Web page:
Fortunately my roommate had experienced a similar problem with his desktop, and had a trick for getting it started: hold down the power button while plugging it into the wall. This sounded crazy, but when I tried this (inserting the battery instead of plugging in the power cord) it booted right up.
So I should be in good shape as long as I don’t shut it down again… Meanwhile, I am still under extended warranty and Dell is sending a technician to my hotel to fix the problem this week.
Since this is becoming a theme around here, I’m linking to another perspective on the postdoc experience, this one embedded in a rant about public perceptions of scientists.
This is not reality. If you want to do science, you’re in the lab. You’re in the lab a lot. Sometimes you forget what the sun looks like. You gotta pay your dues. That means laying your intellect bare for harsh criticism for years on end. Committee members and advisors constantly challenging you. Who the hell do you think you are? What makes you think you can succeed in this field?
The underlying point seems to be that the academic career path selects for scientists who are dedicated and intellectually rigorous, although this is not explicitly stated. The author’s “job description” for a neuroscience postdoc is amusing. (Via Pharyngula.)
No tarot reading this time, although I’m tempted to divine the outcome of my March Meeting talk.
- The Arcade Fire, “Haiti”
- Elliott Smith, “A Distorted Reality Is Now A Necessity To Be Free”
- Iron & Wine, “Free Until They Cut Me Down”
- Cat Power, “I Don’t Blame You”
- Mylo, “Musclecars”
- Wolf Parade, “It’s A Curse”
- Ladytron, “Cracked LCD”
- Belle & Sebastian, “Like Dylan In The Movies (Live Version)”
- Arctic Monkeys, “A Certain Romance”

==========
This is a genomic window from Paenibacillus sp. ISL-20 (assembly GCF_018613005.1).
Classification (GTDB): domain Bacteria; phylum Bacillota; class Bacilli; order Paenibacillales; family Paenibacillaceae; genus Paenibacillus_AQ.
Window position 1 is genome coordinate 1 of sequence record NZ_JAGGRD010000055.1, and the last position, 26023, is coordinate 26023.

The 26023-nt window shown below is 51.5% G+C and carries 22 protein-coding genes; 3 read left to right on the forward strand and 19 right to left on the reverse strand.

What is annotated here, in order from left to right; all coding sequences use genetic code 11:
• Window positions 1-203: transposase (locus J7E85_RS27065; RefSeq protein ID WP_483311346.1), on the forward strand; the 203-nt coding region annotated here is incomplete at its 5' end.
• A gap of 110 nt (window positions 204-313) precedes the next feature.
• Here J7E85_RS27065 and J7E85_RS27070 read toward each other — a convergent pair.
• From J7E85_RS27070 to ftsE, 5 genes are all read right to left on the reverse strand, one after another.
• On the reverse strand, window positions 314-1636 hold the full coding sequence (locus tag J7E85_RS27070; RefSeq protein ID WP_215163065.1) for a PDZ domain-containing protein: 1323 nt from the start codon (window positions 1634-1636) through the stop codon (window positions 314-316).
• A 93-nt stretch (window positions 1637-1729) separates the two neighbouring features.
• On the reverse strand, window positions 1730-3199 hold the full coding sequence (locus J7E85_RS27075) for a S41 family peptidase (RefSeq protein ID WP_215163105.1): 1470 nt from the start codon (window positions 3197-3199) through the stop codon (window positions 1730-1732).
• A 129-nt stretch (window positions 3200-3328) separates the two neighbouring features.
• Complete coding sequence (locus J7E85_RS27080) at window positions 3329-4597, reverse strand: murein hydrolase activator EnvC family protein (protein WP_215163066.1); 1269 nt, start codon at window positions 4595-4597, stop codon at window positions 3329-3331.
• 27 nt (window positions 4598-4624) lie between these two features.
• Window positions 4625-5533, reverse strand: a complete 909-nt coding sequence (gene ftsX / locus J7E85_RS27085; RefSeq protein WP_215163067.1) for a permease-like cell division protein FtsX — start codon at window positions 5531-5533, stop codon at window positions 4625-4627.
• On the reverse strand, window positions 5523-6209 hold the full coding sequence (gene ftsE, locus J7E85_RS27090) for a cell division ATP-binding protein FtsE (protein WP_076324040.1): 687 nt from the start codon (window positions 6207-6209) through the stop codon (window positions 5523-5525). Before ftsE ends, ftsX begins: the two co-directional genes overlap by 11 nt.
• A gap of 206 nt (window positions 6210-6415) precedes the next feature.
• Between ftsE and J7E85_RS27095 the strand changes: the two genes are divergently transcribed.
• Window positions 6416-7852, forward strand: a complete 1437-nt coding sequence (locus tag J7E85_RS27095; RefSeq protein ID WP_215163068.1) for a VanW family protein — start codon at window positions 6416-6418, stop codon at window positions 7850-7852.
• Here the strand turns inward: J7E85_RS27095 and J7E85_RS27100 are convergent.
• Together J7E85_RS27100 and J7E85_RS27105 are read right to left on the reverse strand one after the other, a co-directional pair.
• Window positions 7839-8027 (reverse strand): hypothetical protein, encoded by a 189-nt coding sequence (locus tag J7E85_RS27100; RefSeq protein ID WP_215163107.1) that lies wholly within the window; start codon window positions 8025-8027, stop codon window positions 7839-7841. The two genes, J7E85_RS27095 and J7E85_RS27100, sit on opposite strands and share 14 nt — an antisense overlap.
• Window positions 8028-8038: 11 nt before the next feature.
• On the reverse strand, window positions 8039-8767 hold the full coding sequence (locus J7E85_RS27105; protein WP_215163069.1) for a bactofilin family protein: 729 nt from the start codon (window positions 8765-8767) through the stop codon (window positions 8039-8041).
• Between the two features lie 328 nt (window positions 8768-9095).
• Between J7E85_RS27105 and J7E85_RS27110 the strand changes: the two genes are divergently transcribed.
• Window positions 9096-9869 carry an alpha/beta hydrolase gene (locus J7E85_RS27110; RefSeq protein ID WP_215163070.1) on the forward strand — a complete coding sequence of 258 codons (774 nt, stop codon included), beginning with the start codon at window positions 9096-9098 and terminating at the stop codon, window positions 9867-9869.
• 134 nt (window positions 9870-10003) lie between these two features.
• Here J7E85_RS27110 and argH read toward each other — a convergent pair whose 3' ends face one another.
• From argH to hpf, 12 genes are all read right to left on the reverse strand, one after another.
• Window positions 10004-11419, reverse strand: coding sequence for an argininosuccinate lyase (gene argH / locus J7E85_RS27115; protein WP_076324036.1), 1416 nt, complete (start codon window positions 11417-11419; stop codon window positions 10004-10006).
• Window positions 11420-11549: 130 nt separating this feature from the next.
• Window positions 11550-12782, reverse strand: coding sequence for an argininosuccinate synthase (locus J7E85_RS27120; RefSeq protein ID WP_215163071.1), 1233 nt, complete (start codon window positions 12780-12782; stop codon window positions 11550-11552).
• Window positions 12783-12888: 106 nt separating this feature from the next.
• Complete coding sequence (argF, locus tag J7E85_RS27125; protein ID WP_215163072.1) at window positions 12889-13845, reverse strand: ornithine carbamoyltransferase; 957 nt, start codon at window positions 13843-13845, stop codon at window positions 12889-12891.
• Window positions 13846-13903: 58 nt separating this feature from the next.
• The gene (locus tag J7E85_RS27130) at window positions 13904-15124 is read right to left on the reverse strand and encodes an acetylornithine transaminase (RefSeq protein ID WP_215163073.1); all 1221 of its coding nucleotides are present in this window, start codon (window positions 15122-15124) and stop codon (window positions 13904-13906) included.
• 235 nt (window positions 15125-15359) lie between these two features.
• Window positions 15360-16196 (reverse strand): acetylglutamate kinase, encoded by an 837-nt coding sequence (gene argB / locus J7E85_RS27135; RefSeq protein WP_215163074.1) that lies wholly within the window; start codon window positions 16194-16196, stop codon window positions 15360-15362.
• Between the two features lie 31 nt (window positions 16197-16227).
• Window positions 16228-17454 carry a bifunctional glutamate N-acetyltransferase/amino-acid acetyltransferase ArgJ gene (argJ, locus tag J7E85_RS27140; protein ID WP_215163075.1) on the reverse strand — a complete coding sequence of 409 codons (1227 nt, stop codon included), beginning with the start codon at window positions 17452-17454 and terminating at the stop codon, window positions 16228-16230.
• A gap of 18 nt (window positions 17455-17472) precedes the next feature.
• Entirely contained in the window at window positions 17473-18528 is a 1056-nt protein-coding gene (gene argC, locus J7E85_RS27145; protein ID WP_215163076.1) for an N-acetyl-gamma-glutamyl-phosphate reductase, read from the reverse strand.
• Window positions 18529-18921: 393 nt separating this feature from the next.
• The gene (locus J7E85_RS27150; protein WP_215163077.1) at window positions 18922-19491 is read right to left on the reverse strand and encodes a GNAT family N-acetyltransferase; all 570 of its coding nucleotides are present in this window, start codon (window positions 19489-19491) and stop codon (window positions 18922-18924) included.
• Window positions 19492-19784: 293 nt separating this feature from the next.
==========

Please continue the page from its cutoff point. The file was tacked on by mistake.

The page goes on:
- Feist, “Leisure Suite”
That’s a pretty good set, actually. Number 11 is Sybris, “You’re Only Confident In Your Insecurities”, which would have been a bad one to draw if I had been doing the tarot version.
It sounds like an Aggie joke: a Texas A&M chemistry lab had a liquid nitrogen tank with a leaky pressure relief valve, so some clever individual solved the problem by replacing the valve with a metal plug. This ultimately transformed the chemistry lab into a rocketry lab.
The cylinder had been standing at one end of a ~20′ x 40′ laboratory on the second floor of the chemistry building. It was on a tile covered 4-6″ thick concrete floor, directly over a reinforced concrete beam. The explosion blew all of the tile off of the floor for a 5′ radius around the tank turning the tile into quarter sized pieces of shrapnel that embedded themselves in the walls and doors of the lab. The blast cracked the floor but due to the presence of the supporting beam, which shattered, the floor held. Since the floor held the force of the explosion was directed upward and propelled the cylinder, sans bottom, through the concrete ceiling of the lab into the mechanical room above. It struck two 3 inch water mains and drove them and the electrical wiring above them into the concrete roof of the building, cracking it. The cylinder came to rest on the third floor leaving a neat 20″ diameter hole in its wake. The entrance door and wall of the lab were blown out into the hallway, all of the remaining walls of the lab were blown 4-8″ off of their foundations. All of the windows, save one that was open, were blown out into the courtyard.
Fortunately no one was working in the lab at 3 am when it went off, so no one was hurt. However, this certainly redefines the concept of blowing up the lab. I’ll have to keep this story in reserve in case I need to explain an accident to my advisor. “Did you hear about the guys at A&M who plugged their nitrogen tank and destroyed the building? Aren’t you glad I only broke a vacuum pump?”
Via Uncertain Principles.